We wanted to be as organized as possible for the prep day as well as the day of the actual restaurant. We felt that this would help to ensure that all tasks were completed and all 3 managers would be able to keep track of what had been done/needed to be done. We made charts of what needed to be done, a diagram showing where each item should be made, and had a binder with all recipes and the menu mix in it. Our organization was a very big factor in the success of our restaurant. We emailed our survey out to friends and family members and also the nutrition list serve. While this gave us a large data set it may have given us false results. We had a large amount of replies saying they would like to try the tofu sandwich, but on the day of the restaurant only 6 were sold. This may have been because more nutrition students would be prone to ordering the tofu sandwich as compared to the people who actually came to the restaurant.
We have learned that tofu is very hard to sell on a menu. While we felt the dish was a good one, and we found it tasted good it did not sell well on the day of the restaurant. This lead to us running out of some dishes because our menu mix was off. We were able to deal with this incident by having the servers recommend dishes which we still had a lot of. 
April 7th
Collegiate    menu
Food Sales $890.25, 83 Guests
We worked well as a team of three, completing most tasks collectively to ensure that each of us had a thorough understanding of all the tasks that needed to be completed, and how we planned on completing them. We also kept up-to-date to-do lists that were especially helpful in the final weeks leading up to our restaurant. On the day of our restaurant, our two hosts were extremely helpful when our floor manager had to fit roughly 20 more guests onto our floor plan to accommodate the 92 reservations we had that morning.  They were also very helpful during service by being proactive in seating reservations, especially when tables needed to be rearranged or re-set to be flipped for the next seating. Another critical incident involving our staff involved our fryer. We served four dishes with fries, and also had a deep-fried spring roll dish, and the individual on the fryer remained calm and always prepared even though the pace for her was very hectic. The morning of our restaurant, right before service, the GM and FM became slightlyfrazzled, wanting to be sure that they could complete all tasks in time and be ready to open at 11:30. However, due in large part to remaining organized and having helpful staff, they were able to calm themselves down and be ready to open on time for service, ensuring that everything ran smoothly. If nerves had gotten to the FM and GM, the restaurant could have started off on the wrong note, and would most likely not have run nearly as smoothly.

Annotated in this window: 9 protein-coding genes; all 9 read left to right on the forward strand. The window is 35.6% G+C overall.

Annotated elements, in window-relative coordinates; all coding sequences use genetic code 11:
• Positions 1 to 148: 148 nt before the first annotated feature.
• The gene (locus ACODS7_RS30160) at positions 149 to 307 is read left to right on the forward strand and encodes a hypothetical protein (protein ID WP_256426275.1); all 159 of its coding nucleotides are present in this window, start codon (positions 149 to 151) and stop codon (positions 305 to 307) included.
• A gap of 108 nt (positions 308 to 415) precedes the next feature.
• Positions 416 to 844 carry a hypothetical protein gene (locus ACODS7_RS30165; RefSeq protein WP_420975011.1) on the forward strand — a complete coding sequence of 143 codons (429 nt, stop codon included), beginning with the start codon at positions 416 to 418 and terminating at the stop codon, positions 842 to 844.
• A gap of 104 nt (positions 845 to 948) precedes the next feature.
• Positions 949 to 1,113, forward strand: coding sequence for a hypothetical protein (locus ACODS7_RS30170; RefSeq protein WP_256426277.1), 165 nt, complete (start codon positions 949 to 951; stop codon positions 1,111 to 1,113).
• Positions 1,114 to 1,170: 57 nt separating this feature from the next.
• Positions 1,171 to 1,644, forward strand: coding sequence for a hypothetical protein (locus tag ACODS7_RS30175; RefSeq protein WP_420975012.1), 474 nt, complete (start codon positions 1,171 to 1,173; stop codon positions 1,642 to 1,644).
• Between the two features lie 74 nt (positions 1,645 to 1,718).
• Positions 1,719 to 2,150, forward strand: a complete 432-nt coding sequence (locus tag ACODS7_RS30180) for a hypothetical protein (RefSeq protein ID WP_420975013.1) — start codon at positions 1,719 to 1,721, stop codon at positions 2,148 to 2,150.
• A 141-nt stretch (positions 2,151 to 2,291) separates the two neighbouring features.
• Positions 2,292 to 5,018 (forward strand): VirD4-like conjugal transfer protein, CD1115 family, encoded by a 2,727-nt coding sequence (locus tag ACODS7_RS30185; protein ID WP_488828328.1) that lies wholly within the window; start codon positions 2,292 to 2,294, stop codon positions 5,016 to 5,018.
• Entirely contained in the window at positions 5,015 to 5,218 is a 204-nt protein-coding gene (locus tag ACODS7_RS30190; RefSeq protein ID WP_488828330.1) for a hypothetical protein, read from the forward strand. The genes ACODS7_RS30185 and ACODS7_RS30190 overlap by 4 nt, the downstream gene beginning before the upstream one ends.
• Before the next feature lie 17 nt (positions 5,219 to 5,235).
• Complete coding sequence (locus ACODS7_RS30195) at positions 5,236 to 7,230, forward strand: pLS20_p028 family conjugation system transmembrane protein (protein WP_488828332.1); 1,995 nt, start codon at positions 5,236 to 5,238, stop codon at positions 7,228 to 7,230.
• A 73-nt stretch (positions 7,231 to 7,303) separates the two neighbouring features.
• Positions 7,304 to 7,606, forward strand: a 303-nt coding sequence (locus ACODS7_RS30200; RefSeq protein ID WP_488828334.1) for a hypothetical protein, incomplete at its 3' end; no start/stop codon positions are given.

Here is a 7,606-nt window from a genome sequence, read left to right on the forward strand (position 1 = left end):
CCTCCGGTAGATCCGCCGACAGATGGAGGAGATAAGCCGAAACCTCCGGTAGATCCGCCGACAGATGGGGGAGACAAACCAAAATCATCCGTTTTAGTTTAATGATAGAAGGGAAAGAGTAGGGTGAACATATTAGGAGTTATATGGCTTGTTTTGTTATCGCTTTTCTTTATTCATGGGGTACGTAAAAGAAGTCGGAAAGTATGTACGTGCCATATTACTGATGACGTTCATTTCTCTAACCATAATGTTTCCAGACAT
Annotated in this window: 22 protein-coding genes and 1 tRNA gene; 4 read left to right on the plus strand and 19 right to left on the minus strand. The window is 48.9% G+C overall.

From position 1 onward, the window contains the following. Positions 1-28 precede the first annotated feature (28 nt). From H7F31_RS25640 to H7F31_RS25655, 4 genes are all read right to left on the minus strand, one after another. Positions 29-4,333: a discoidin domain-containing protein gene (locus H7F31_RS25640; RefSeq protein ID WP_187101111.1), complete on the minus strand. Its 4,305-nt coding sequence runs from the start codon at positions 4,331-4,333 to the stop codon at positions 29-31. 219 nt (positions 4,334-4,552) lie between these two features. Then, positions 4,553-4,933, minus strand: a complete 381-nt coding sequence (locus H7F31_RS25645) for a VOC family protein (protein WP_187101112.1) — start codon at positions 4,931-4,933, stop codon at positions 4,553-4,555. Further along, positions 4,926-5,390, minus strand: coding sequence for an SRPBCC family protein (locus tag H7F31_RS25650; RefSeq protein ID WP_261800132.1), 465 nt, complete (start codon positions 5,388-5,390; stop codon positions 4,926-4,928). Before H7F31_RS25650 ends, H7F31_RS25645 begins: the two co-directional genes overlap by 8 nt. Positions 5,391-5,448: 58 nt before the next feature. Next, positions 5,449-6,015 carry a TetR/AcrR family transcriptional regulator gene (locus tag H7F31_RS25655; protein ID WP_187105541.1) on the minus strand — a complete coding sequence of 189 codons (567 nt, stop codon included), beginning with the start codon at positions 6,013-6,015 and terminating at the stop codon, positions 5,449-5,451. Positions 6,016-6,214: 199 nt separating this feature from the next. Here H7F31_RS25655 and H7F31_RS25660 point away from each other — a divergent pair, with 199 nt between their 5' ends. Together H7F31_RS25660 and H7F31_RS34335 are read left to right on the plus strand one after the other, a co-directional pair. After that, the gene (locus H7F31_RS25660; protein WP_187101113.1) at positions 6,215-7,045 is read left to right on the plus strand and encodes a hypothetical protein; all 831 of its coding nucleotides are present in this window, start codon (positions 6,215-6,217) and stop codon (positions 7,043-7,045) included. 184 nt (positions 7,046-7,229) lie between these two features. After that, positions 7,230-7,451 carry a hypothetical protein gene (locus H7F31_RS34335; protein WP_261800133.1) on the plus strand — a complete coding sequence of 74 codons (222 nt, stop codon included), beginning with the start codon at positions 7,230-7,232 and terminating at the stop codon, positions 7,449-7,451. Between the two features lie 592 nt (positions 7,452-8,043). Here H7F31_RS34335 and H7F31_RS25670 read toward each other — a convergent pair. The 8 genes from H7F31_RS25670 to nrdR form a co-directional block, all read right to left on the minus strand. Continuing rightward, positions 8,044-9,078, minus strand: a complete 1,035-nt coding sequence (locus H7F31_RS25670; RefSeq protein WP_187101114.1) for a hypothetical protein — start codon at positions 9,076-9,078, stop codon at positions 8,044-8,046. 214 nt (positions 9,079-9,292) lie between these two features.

April 7th
Where in the World     menu
Food Sales $843, 81 Guests
The primary critical incident that contributed to the success of the restaurant was the help from the other students with the preparation of the food items. Having people come in on Thursday helped a lot but the amount of help we received and the quality of the work done on Friday really made the difference. Because of the help we were able to be ready to open a few minutes before 11:30. Another critical incident that influenced the flow of the restaurant was the excellent communication and organization between the front of the house and back of the house. The management team understood that successful communication between all players of the restaurant keeps it running smoothly and contributes to the overall success of the restaurant. As a result of having strong communication situations that could have become issues (i.e. selling out of an item but not having it registered in the P.O. system and having to tell the guest that we are sold out after they ordered it) were dealt with before they became a problem. The third critical incident was that we were sold out early. Two days before the day of service we knew that we had 94 people reserved. Knowing the number of people who had made reservations allowed us to make the floor plan the day before service and therefore didn’t have to focus on it the day of service.  Only 81 guests showed up which could have been due to many reasons including the timing being close to the exam period for students and guests may have made their reservation early in the semester and forgot, or could no longer make it. The fourth contributing factor to the success of the restaurant was the staff members. They were enthusiastic, had great attitudes and the majority knew their assigned tasks. The management team checked up on them regularly and there was strong communication between the management team and their staff. Lastly, we had marketed our restaurant four months beforehand; which we believe was one of the primary contributors to selling out early. We sent out surveys, made a Facebook group and sent an e-mail to all of the nutrition and hospitality and tourism students. The menu was eye catching and highlighted the items that we wanted to up sell. The table tents included pictures of our specialty drink and dessert resulting in selling a large quantity of both items.
April 8th
Simply Sensual     menu
Food Sales $2376, 66 Guests